by Joseph Bonney
Tyler, the Creator has been experimenting with more than rap recently with Camp Flog Gnaw, and his venture into television with Vice. After the drop of the Cherry Bomb documentary Tyler came back and dropped his new unexpected album Scum Fuck Flower Boy. He teased the A$AP Rocky track Who Dat Boy and 911/Lonely with Frank Ocean before dropping the project. With this new album, it feels like a conclusion to Tyler’s previous years and an introduction to his new life.
This album shows the largest growth in maturity for Tyler, the Creator than any other one of his albums to date. The music is definitely the usual Tyler: garage, trashy, sophisticated sound. Despite that old sound, the production is more polished and consistent on this album.
Transitions from bangers like Who Dat Boy to lighter tracks like Pothole have a smoother connection to each other. The Estelle Track Garden Shed is relaxed and deep. Lyrics like “That was real love I was in / Ain't no reason to pretend / Garden shed, garden shed, garden shed, Garden shed for the garçons / Them feelings that I was guardin' / Heavy on my mind, All my friends lost / They couldn't read the signs / I didn't wanna talk and tell 'em my location / And they ain't wanna walk / Truth is, since a youth kid, thought it was a phase / Thought it'd be like the phrase; "poof," gone / But, it's still goin' on" show that Tyler has always been one to put himself out there emotionally, but this time around it’s not as brash.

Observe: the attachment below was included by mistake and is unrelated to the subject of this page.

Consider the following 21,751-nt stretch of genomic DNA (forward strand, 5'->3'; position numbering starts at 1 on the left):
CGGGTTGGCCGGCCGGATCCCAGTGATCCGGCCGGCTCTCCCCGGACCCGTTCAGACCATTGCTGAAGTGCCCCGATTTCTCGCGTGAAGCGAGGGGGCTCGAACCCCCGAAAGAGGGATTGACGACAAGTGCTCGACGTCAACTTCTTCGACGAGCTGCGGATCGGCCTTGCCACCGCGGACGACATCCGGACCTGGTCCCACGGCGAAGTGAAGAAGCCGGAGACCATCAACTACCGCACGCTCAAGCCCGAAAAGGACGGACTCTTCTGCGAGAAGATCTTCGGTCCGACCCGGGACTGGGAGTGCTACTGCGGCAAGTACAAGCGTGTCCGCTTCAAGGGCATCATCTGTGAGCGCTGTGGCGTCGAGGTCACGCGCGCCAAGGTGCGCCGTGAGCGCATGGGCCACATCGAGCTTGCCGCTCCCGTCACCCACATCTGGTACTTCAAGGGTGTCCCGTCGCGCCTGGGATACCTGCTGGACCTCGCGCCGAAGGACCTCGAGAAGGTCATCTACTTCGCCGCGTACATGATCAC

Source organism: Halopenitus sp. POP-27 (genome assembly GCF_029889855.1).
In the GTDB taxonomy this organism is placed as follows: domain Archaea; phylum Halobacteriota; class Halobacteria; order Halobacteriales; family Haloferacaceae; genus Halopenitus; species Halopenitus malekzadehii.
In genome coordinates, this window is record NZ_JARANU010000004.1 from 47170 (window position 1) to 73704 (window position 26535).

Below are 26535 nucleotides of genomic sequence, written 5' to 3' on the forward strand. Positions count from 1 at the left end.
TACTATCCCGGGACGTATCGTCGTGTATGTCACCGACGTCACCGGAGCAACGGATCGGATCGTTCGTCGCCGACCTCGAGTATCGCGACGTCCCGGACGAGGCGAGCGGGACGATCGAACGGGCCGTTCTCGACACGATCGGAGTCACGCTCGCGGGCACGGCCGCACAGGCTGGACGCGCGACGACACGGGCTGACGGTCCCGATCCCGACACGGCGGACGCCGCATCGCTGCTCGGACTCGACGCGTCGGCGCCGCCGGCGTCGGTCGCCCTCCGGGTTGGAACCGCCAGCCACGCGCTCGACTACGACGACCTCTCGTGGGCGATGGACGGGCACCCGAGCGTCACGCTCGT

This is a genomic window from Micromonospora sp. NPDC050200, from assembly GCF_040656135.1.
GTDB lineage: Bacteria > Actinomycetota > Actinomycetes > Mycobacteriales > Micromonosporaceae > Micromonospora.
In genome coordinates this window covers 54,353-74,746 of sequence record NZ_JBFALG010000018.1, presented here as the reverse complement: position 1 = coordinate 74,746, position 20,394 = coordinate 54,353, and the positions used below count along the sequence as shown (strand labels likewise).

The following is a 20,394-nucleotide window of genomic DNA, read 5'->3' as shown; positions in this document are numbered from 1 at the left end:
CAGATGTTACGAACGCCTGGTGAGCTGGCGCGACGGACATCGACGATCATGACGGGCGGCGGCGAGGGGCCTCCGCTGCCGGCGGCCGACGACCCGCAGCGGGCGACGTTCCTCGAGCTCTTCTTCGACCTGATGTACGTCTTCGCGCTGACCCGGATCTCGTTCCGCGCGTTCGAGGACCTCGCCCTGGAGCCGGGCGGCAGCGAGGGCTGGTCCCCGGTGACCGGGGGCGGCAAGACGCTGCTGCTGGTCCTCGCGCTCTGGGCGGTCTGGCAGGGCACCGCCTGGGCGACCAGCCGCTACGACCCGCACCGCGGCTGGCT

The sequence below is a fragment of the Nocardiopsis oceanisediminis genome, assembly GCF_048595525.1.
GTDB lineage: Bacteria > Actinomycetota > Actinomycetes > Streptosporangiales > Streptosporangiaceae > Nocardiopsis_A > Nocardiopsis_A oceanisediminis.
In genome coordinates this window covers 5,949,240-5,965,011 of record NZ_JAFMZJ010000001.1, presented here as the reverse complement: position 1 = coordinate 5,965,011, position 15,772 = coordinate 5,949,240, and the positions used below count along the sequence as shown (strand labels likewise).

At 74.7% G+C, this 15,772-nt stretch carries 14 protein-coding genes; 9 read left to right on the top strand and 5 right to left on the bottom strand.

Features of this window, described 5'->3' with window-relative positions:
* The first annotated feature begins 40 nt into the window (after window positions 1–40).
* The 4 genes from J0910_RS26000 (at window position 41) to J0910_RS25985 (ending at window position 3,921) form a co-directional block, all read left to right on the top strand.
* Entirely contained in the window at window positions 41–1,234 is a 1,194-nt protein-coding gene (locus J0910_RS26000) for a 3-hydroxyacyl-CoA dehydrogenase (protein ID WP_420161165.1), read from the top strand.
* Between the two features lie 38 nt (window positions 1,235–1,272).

Referring back to those lyrics, many brought up rumors of Tyler’s sexuality. He never seems too explicit about it, but he does come off as tongue and cheek about it. Even with lyrics like “Kissing white boys since 2004” you can’t tell if he’s saying it because he wants to or because he’s trying to let his audience in. Either way it doesn’t matter to the listener as this is Tyler’s story, and he doesn’t want this album to be about his sex life. He just wants fans to know what's up. You can see that he's just living life as he discusses his typical life with friends on songs like “I Ain’t Got Time”.
This album is something that will satisfy both Tyler fans and regular hip-hop heads. His sound is coherent and less absurd this time around. He still has those out-there lyrics, metaphors, and punchlines that make this music what it is. Tyler was never one to aim for the mainstream, but this time it looks like the mainstream is finally embracing him. Maybe he doesn't need that MTV co-sign after all.
Joseph Bonney is a writer, artist, hip-hop enthusiast, and gamer currently living in San Marcos,Texas. A recent English graduate with an Art/Design minor, when he's not working, he's usually doing 1 of the 4, or eating. You can find his Instagram page here.